To navigate the challenges of the data-rich Information Age, the CEO and executive team require access to increasingly sophisticated critical thinking skills. University professors and Post-Ac members are professional critical thinkers and offer enormous value to the CEO’s expert network.

Photo by Christina @ wocintechchat.com on Unsplash

The sheer volume and variety of data available to today’s executive team is mind-boggling and continues to grow. It’s estimated that 463 exabytes of data will be created daily by 2025, that’s 463 billion gigabytes per day. This Information Age data explosion is creating new opportunities for leadership teams to innovate and have a faster, deeper and broader impact.

Having access to more data is a key enabler, but to have real value the data must be converted into useful information that the executive team can confidently utilise during strategic decision-making. That is, the disparate unstructured sets of data points…


Removing the barriers that increase professional risk would lead to practical and cultural change.

Photo by Sammie Vasquez on Unsplash

A professor is professionally better off if they ‘stay in their lane’ rather than sharing their expertise in a new area. A hard truth is being exposed: the current research system lacks the agility required for professors to effectively participate in the preparation and response to urgent global events in the VUCA world. Innovative employment and funding principles could lead to a cultural shift.

The professoriate responded to the pandemic, protests, and bushfires of 2020 with remarkable speed and efficiency. The mobilisation of resources and the sharing of knowledge is even more impressive given that the existing research funding and…


The #Imaginable Project.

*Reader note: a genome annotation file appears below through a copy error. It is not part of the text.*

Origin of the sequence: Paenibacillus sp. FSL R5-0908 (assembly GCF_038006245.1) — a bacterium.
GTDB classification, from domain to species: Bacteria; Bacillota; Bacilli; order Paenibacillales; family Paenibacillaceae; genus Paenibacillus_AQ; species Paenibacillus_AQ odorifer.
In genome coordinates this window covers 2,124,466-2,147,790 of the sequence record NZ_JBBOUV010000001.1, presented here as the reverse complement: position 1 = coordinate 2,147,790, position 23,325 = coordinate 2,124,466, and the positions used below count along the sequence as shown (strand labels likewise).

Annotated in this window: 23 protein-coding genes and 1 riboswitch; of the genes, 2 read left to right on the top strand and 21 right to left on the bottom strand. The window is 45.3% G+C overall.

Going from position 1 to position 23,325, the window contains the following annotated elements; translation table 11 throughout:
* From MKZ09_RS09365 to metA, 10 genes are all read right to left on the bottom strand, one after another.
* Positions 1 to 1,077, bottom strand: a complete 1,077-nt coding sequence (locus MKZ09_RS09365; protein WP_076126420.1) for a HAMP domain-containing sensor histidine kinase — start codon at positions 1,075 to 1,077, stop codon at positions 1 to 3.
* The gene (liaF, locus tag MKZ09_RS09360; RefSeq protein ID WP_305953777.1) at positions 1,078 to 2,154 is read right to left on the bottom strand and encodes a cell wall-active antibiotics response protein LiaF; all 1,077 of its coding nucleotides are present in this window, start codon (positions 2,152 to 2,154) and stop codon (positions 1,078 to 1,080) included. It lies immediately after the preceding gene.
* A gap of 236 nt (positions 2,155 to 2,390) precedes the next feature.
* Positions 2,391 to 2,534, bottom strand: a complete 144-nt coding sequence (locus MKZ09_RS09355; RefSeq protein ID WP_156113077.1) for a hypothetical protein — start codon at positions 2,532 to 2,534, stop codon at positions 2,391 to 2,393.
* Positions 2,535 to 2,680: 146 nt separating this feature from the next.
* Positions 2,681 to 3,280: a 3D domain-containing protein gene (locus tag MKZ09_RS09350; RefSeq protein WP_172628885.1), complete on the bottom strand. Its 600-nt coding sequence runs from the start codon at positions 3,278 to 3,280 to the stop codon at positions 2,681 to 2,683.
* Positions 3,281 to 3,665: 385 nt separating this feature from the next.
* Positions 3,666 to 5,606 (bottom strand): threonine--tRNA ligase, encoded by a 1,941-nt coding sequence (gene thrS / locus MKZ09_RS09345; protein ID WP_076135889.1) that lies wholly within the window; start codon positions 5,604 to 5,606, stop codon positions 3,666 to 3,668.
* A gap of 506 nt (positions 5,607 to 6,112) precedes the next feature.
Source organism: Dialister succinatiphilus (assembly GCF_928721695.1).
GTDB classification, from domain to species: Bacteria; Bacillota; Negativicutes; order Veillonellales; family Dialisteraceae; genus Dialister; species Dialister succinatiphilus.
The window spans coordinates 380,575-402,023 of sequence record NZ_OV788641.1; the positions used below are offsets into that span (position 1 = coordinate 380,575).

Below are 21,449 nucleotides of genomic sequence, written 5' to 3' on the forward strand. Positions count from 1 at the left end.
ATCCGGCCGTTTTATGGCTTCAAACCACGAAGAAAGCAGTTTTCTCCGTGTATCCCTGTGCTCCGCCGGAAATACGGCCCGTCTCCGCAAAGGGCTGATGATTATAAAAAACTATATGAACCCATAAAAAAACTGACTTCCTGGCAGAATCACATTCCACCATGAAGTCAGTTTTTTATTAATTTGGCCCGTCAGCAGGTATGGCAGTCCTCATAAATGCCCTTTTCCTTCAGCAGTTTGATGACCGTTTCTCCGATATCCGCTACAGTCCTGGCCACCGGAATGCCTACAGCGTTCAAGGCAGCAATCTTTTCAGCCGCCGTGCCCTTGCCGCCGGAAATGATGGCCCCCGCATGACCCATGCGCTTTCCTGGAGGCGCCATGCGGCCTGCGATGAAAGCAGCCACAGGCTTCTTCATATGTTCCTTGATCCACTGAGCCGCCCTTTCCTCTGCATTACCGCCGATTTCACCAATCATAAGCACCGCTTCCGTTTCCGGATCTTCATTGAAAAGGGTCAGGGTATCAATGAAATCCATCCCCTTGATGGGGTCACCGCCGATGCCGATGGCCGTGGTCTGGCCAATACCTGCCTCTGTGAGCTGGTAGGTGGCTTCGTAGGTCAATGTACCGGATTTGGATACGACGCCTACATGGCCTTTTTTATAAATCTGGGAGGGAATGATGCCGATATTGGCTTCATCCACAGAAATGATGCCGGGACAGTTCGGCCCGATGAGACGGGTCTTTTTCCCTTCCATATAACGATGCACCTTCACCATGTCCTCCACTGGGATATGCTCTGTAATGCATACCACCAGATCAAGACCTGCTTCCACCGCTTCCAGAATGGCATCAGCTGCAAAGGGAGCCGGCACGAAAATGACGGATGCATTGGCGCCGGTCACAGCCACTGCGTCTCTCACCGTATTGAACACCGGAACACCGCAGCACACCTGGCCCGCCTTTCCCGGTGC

Photo by Kiana Bosman on Unsplash

In light of the events of 2020 (so far!) let’s talk about the future of leadership.

When it comes to the future of leaders and leadership,

  • How can we act together during this moment of uncertainty to change ‘leadership’ for the better?
  • What must leaders do more (or less) of right now, for us to be happy, healthy and secure in the future? (Please mention who “us” is in your comments…the whole of humanity, your family and friends, or a subset of people?)
  • Have you taken on a new leadership role in 2020, due to the pandemic, protests, or other…


Photo by freestocks on Unsplash

The #Imaginable Project.

Information is everywhere. We constantly receive information from our environment and from within our own bodies. We use it to make decisions about what to do, why, when, where and how. What’s more, we are increasingly reliant on other people for information and our decisions can have life-changing consequences.

In light of the events of 2020 (so far!), let’s talk about the future of information.

When it comes to the future of information,

  • What personal change have you made or new habit have you adopted in how you gather or use information during the 2020 pandemic or protests that you…


Online conferences favour inclusion, diversity, and accessibility.

In-person conferences promote exclusivity, sameness and unavailability. Online conferences favour inclusion, diversity and accessibility.

Conferences are reaching a moment of truth in 2020. In-person conferences are going online due to Covid 19 distancing rules and environmental, financial, and technological factors. However, attitudes towards accessibility and inclusion will determine the long-term trajectory for the online conference.

Prior to Covid 19 the conceptual switch to online conferences was already in motion.

Organisers and attendees cognisant of the environmental impact of in-person conferences were searching for sustainable options. Stakeholders were also keenly aware of the lower financial return on investment for attending, hosting, or sponsoring an in-person conference compared to online or other alternatives. Furthermore, technology is…

Kristen Sadler

Learning. Sharing. Running. Traveling. TEDx’ing. Advising. Speaking. Writing. kristensadler.com

Get the Medium app

A button that says 'Download on the App Store', and if clicked it will lead you to the iOS App store
A button that says 'Get it on, Google Play', and if clicked it will lead you to the Google Play store